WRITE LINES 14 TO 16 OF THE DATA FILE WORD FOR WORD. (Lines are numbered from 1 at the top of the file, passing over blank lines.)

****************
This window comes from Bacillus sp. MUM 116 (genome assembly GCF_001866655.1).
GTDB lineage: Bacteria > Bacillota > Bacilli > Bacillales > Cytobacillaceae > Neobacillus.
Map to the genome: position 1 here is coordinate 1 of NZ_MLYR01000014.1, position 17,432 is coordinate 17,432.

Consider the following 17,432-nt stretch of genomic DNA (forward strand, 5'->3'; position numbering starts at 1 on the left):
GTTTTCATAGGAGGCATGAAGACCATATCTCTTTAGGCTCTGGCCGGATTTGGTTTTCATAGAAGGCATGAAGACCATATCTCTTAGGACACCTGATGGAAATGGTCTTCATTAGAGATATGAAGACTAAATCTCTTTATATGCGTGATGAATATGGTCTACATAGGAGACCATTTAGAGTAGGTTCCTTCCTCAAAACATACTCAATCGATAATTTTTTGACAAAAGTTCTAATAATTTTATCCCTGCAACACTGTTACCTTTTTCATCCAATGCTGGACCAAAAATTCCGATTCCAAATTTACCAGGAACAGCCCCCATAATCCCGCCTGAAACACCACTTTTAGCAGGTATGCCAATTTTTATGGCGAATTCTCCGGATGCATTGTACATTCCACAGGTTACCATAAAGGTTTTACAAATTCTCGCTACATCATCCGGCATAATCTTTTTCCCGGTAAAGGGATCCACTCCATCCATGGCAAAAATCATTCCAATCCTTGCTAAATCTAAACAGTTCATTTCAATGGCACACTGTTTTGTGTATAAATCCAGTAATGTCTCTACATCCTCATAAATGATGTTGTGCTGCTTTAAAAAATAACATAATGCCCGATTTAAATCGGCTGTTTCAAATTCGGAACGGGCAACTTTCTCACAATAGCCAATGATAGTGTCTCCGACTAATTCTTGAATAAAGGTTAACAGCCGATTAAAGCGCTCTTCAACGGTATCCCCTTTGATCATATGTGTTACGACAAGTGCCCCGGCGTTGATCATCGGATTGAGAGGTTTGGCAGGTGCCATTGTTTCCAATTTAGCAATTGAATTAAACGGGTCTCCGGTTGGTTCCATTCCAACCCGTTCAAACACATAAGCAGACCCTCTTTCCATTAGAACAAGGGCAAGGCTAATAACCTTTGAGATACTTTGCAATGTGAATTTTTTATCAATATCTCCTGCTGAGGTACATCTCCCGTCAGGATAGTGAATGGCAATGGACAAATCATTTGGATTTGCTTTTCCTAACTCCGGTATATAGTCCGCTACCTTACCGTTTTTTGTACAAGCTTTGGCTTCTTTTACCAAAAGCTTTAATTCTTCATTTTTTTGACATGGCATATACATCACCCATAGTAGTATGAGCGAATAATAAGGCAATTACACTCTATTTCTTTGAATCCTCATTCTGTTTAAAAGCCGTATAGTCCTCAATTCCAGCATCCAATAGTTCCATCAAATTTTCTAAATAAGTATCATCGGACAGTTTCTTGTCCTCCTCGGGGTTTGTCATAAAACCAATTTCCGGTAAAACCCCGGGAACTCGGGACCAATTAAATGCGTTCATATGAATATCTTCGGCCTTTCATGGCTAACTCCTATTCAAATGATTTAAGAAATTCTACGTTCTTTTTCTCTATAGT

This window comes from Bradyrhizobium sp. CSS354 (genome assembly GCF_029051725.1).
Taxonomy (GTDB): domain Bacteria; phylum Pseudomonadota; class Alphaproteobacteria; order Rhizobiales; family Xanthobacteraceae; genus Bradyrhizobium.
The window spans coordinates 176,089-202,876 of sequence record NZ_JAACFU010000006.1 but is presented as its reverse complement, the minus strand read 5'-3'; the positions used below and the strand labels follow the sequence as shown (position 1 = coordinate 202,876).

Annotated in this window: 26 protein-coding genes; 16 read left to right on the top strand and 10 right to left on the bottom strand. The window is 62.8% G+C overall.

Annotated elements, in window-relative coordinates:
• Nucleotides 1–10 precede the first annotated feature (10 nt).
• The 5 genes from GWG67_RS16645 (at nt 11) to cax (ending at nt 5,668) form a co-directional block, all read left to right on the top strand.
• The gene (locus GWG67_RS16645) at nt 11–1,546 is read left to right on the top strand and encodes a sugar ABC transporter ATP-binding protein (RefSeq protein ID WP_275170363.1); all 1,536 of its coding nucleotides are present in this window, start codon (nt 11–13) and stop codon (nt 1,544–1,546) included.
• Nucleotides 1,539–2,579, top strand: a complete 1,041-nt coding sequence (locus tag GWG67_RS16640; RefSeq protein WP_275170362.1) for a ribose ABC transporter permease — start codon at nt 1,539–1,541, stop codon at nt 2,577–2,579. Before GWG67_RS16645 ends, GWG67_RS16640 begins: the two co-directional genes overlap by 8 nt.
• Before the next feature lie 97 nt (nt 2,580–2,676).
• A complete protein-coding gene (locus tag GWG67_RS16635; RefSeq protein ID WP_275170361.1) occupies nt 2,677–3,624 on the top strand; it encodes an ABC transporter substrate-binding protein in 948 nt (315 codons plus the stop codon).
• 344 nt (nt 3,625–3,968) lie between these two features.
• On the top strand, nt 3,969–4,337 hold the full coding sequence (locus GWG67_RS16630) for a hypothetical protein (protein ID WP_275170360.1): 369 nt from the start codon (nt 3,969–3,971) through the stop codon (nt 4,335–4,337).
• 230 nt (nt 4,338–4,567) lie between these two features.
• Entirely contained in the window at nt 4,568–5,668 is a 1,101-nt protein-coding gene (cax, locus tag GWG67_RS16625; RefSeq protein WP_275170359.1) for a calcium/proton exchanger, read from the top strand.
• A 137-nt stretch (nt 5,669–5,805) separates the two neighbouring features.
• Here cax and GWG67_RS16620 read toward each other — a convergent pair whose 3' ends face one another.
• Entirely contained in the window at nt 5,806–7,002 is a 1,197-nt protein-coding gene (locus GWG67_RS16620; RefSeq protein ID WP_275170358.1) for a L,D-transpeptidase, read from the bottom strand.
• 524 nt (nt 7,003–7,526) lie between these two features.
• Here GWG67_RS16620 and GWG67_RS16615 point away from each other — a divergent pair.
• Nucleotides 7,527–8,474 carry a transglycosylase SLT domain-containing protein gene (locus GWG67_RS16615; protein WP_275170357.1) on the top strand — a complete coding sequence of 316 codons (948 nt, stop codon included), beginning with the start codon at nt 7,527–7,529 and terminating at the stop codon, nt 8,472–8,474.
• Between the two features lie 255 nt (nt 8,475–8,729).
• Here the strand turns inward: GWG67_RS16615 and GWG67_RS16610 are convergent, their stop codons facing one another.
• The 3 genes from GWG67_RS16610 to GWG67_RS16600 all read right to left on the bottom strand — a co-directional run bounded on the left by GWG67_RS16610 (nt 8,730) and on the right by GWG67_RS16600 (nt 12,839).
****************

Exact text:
• Nucleotides 1,539–2,579, top strand: a complete 1,041-nt coding sequence (locus tag GWG67_RS16640; RefSeq protein WP_275170362.1) for a ribose ABC transporter permease — start codon at nt 1,539–1,541, stop codon at nt 2,577–2,579. Before GWG67_RS16645 ends, GWG67_RS16640 begins: the two co-directional genes overlap by 8 nt.
• Before the next feature lie 97 nt (nt 2,580–2,676).
• A complete protein-coding gene (locus tag GWG67_RS16635; RefSeq protein ID WP_275170361.1) occupies nt 2,677–3,624 on the top strand; it encodes an ABC transporter substrate-binding protein in 948 nt (315 codons plus the stop codon).